Álvaro Uribe Vélez, while Governor of Antioquia in 1996 was one of the staunchest defenders ofthe “Convivir” and justified providing these groups with long-range weapons, as well as theirparticipation in military tasks, as follows: “We asked Porce’s Convivir to collaborate until the troops arrived, but they answered that they did not have resources because, while the guerrilla had all kinds of weapons, they had only revolvers and sawed-off shotguns.” 10Even today, the national Government continues promoting policies tending to arm the civilianpopulation and get it involved in the armed conflict through its participation in intelligence workand military operations. At present, through the “democratic security” policy, President ÁlvaroUribe Vélez is once again setting into motion mechanisms to involve the civilian population inmilitary tasks through the implementation of programs such as the “informants’ network,” the“peasant soldiers,” or the integration of the “demobilized” combatants in private securityorganizations.These three initiatives were designed under the guidelines of the policy of “democratic security.”This policy establishes that “the citizenry shall play a fundamental role in information gathering”(for military intelligence). One of the main programs in this policy is the “network of informantsand helpers,” which aims to make the 44 million inhabitants of Colombia carry out militaryintelligence functions. Likewise, the Government planned to incorporate 100.000 young men in aspecialized military program called “peasant soldiers.” The Government proposed to recruit,between August 2002 and March 2003, at least 15.000 peasants in small municipalities. Manyyoung people in Colombia have been recruited and trained as peasant soldiers. Lastly, theGovernment has ordered, in the framework of its policy of “reinsertion,” the incorporation of“demobilized” combatants in military activities, their involvement in activities of “oversight andprotection of the citizenry,” such as road police, civic guards, or forest wardens, and theirintegration as guards in private security companies. 11In August 2002, when a journalist called the President’s attention to the risks of turning the civilian population into informants of the 12State security forces, he declared that “what we have here is a risk for 40 million citizens. If we all work, we will get rid of that risk.”The aim of this policy was made clearer through a statement by the Government’s HighCommissioner for Peace, Luis Carlos Restrepo, in the course of a ceremony of demobilization ofthe Centauros Block of the AUC: “We need to consolidate this marriage between the citizenry andthe State forces. Without the citizenry, the State forces are blind and deaf; and without the Stateforces accompanying it, the citizenry ends up being tempted by the illegal armed groups or beingsubjected to them.” 13Some paramilitary bosses, such as Salvatore Mancuso and Éver Veloza, have already contradictedthe Government’s denial about the real nature of the “Convivir,” stating that, in fact, these10 Quoted in Colombian Commission of Jurists, “Colombia, derechos humanos y derecho humanitario: 1996,” [Colombia, human rightsand humanitarian law] Bogotá, July 1997, p. 107.11 See in this regard, in Colombian Commission of Jurists, “Colombia: going against the recommendations on Human Rights” Bogotá,December 2004, p. 46.12 “Uribe inaugura ‘red de informantes,’” [Uribe inaugurates informants’ network] August 8, 2002, consult in:http://news.bbc.co.uk/hi/spanish/latin_america/newsid.13 Words of the High Commissioner for Pesace at the demobilization ceremony of Block Centaurs of the United Self-Defense Forces ofColombia – AUC, Septemberr, 2005, township of Tilodirán, municipality of Yopal (Casanare). Consult in:www.altocomisionadoparalapaz.gov.co/desmovilizaciones. 3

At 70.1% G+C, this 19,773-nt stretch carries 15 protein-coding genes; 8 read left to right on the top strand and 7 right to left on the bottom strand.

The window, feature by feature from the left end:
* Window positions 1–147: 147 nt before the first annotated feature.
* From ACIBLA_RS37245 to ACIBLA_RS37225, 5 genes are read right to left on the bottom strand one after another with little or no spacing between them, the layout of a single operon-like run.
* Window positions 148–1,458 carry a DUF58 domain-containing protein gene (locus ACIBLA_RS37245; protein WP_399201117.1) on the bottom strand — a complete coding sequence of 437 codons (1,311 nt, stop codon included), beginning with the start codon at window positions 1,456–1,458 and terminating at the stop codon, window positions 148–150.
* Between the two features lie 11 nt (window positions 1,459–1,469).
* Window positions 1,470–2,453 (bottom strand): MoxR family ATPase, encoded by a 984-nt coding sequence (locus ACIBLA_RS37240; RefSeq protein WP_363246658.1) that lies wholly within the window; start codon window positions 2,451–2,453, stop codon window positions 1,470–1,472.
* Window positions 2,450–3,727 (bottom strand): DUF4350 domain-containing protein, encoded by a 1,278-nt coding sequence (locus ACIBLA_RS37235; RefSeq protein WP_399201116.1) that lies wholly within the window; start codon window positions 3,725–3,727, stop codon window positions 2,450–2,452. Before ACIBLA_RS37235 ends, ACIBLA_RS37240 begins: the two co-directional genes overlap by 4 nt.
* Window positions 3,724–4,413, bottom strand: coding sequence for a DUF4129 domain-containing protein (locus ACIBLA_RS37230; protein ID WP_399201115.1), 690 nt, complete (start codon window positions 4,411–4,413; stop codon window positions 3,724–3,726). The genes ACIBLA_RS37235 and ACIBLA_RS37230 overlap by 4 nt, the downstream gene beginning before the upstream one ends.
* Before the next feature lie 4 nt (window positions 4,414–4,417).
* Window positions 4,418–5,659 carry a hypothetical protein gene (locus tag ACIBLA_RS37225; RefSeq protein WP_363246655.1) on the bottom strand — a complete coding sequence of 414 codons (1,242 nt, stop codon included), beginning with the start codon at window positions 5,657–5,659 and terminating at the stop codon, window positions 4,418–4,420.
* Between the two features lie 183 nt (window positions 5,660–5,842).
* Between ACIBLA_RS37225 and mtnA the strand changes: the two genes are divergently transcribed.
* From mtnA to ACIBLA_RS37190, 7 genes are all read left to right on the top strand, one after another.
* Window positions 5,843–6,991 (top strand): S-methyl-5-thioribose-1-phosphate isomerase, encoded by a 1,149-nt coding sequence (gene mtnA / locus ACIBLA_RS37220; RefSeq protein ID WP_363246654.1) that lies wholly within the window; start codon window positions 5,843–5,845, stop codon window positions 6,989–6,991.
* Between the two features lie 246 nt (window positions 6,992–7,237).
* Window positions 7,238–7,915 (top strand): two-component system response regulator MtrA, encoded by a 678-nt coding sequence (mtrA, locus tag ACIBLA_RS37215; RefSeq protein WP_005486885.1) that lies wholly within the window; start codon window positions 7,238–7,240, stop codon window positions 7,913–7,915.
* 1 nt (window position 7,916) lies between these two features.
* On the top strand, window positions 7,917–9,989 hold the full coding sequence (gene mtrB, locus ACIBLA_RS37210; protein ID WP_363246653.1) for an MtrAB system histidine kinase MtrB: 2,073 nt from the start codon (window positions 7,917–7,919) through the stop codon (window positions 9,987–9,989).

associations are nothing more than paramilitary groups. According to Éver Veloza, alias “HH,”himself during his free-version declarations: “Let us not deceive ourselves: all the Convivir wereours.” 14These confessions must not be taken lightly. In order to guarantee the rights of the victims, it isnecessary that justice investigates the public servants who, through their deeds or omissions, havecontributed to the consolidation of paramilitary groups through the so-called “Convivir,” and thatthey are made accountable to justice for it. Likewise, it is necessary that the present Governmentshows its rejection of the actions of the “special services of oversight and private security” whichacted under the protection of paramilitarism. To this end, the Government must stop promotingpublic policies such as “democratic security,” that are conducive to human rights violations and tothe involvement of civilians in military tasks, as was done by the so-called “Convivir.”Bogotá, June 20, 2008For more information, please contact Gustavo Gallón-Giraldo, Director of the CCJ, at Tel. (571) 376 8200, Ext. 115.14 Free-version hearing of Éver Veloza García, alias “HH,” March 26, 27 and 28, 2008. 4